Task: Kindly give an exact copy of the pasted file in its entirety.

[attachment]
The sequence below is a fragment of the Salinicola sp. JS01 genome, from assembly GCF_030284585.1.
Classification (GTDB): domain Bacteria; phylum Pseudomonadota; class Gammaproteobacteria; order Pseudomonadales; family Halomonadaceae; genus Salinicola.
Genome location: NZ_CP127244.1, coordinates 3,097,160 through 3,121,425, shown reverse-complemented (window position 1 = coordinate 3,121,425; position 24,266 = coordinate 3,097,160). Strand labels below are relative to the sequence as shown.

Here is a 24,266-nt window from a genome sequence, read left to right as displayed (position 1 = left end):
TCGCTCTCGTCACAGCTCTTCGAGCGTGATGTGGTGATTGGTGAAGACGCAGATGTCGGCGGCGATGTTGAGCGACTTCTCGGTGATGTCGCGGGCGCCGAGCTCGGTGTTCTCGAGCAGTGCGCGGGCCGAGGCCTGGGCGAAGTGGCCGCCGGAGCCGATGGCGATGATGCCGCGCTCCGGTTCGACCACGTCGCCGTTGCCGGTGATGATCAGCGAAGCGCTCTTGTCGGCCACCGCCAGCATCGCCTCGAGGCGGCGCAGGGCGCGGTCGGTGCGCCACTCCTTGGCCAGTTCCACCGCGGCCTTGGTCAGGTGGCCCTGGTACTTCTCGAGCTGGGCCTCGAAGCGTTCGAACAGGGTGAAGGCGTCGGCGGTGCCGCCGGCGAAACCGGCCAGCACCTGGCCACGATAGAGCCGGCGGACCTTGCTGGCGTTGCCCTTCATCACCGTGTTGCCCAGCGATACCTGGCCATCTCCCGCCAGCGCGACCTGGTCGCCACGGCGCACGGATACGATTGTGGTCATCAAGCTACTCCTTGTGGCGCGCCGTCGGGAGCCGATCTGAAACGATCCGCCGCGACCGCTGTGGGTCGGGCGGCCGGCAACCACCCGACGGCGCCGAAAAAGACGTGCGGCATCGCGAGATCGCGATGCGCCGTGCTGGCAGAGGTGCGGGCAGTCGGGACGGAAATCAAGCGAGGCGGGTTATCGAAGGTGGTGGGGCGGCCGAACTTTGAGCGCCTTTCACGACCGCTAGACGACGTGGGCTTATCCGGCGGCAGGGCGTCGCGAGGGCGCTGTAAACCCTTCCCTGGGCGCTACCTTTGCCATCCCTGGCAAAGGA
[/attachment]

The sequence below is a fragment of the Salinicola sp. JS01 genome, from assembly GCF_030284585.1.
Classification (GTDB): domain Bacteria; phylum Pseudomonadota; class Gammaproteobacteria; order Pseudomonadales; family Halomonadaceae; genus Salinicola.
Genome location: NZ_CP127244.1, coordinates 3,097,160 through 3,121,425, shown reverse-complemented (window position 1 = coordinate 3,121,425; position 24,266 = coordinate 3,097,160). Strand labels below are relative to the sequence as shown.

Here is a 24,266-nt window from a genome sequence, read left to right as displayed (position 1 = left end):
TCGCTCTCGTCACAGCTCTTCGAGCGTGATGTGGTGATTGGTGAAGACGCAGATGTCGGCGGCGATGTTGAGCGACTTCTCGGTGATGTCGCGGGCGCCGAGCTCGGTGTTCTCGAGCAGTGCGCGGGCCGAGGCCTGGGCGAAGTGGCCGCCGGAGCCGATGGCGATGATGCCGCGCTCCGGTTCGACCACGTCGCCGTTGCCGGTGATGATCAGCGAAGCGCTCTTGTCGGCCACCGCCAGCATCGCCTCGAGGCGGCGCAGGGCGCGGTCGGTGCGCCACTCCTTGGCCAGTTCCACCGCGGCCTTGGTCAGGTGGCCCTGGTACTTCTCGAGCTGGGCCTCGAAGCGTTCGAACAGGGTGAAGGCGTCGGCGGTGCCGCCGGCGAAACCGGCCAGCACCTGGCCACGATAGAGCCGGCGGACCTTGCTGGCGTTGCCCTTCATCACCGTGTTGCCCAGCGATACCTGGCCATCTCCCGCCAGCGCGACCTGGTCGCCACGGCGCACGGATACGATTGTGGTCATCAAGCTACTCCTTGTGGCGCGCCGTCGGGAGCCGATCTGAAACGATCCGCCGCGACCGCTGTGGGTCGGGCGGCCGGCAACCACCCGACGGCGCCGAAAAAGACGTGCGGCATCGCGAGATCGCGATGCGCCGTGCTGGCAGAGGTGCGGGCAGTCGGGACGGAAATCAAGCGAGGCGGGTTATCGAAGGTGGTGGGGCGGCCGAACTTTGAGCGCCTTTCACGACCGCTAGACGACGTGGGCTTATCCGGCGGCAGGGCGTCGCGAGGGCGCTGTAAACCCTTCCCTGGGCGCTACCTTTGCCATCCCTGGCAAAGGA